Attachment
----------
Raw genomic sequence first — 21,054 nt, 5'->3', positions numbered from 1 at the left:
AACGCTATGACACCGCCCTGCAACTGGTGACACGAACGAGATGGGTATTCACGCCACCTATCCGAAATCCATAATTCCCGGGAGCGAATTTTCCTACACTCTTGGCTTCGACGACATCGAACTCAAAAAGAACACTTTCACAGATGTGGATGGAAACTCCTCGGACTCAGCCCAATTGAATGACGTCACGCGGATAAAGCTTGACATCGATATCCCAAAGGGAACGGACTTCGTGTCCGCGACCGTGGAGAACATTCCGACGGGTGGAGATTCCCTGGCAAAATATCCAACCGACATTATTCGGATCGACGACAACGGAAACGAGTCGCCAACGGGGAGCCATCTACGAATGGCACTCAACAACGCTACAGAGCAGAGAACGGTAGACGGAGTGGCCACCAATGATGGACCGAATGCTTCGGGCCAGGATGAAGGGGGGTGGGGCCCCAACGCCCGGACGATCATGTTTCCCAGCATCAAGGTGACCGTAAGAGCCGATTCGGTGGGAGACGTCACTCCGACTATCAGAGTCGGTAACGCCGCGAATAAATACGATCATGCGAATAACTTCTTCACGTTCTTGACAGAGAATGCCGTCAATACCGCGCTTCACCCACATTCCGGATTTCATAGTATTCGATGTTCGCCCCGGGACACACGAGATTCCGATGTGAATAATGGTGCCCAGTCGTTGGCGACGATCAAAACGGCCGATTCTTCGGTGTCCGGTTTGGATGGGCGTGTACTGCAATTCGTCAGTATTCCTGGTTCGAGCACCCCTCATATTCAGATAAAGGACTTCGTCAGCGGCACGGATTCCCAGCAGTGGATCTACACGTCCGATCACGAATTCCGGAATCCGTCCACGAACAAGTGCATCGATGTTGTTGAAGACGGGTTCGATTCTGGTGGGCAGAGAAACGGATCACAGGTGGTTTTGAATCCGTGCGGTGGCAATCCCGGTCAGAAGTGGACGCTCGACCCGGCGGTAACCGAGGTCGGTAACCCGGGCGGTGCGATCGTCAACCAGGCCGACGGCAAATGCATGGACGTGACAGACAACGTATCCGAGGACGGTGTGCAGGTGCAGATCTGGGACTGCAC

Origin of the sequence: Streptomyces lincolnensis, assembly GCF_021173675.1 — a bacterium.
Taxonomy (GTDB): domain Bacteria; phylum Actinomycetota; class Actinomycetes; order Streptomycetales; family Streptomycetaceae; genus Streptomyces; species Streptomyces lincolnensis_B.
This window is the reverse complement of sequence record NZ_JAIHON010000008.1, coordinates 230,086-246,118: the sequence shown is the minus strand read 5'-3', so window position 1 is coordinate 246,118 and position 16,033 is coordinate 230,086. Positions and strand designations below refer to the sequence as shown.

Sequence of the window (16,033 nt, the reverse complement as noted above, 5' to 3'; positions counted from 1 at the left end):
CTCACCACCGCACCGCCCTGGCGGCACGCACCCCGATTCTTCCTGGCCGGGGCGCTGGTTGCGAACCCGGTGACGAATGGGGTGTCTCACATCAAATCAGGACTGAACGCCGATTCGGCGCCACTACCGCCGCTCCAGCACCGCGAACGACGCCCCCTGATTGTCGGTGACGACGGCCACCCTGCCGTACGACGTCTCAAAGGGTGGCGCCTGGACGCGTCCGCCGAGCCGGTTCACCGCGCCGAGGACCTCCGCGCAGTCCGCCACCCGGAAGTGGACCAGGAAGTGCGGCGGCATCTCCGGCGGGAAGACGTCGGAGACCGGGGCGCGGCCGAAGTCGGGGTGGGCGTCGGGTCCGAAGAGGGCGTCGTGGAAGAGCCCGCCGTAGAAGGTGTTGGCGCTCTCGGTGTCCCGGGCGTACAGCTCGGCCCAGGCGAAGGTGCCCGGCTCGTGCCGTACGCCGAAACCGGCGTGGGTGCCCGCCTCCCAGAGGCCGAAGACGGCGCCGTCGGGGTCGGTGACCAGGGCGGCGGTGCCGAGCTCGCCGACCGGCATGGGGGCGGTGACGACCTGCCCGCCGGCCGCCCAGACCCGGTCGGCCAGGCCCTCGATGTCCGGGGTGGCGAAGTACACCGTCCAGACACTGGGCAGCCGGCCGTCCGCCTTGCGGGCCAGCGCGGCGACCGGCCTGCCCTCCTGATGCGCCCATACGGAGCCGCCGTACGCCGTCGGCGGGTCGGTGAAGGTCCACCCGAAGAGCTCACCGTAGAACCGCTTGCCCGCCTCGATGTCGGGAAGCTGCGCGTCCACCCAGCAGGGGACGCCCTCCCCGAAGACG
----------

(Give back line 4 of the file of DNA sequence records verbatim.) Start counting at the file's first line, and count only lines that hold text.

Taxonomy (GTDB): domain Bacteria; phylum Actinomycetota; class Actinomycetes; order Streptomycetales; family Streptomycetaceae; genus Streptomyces; species Streptomyces lincolnensis_B.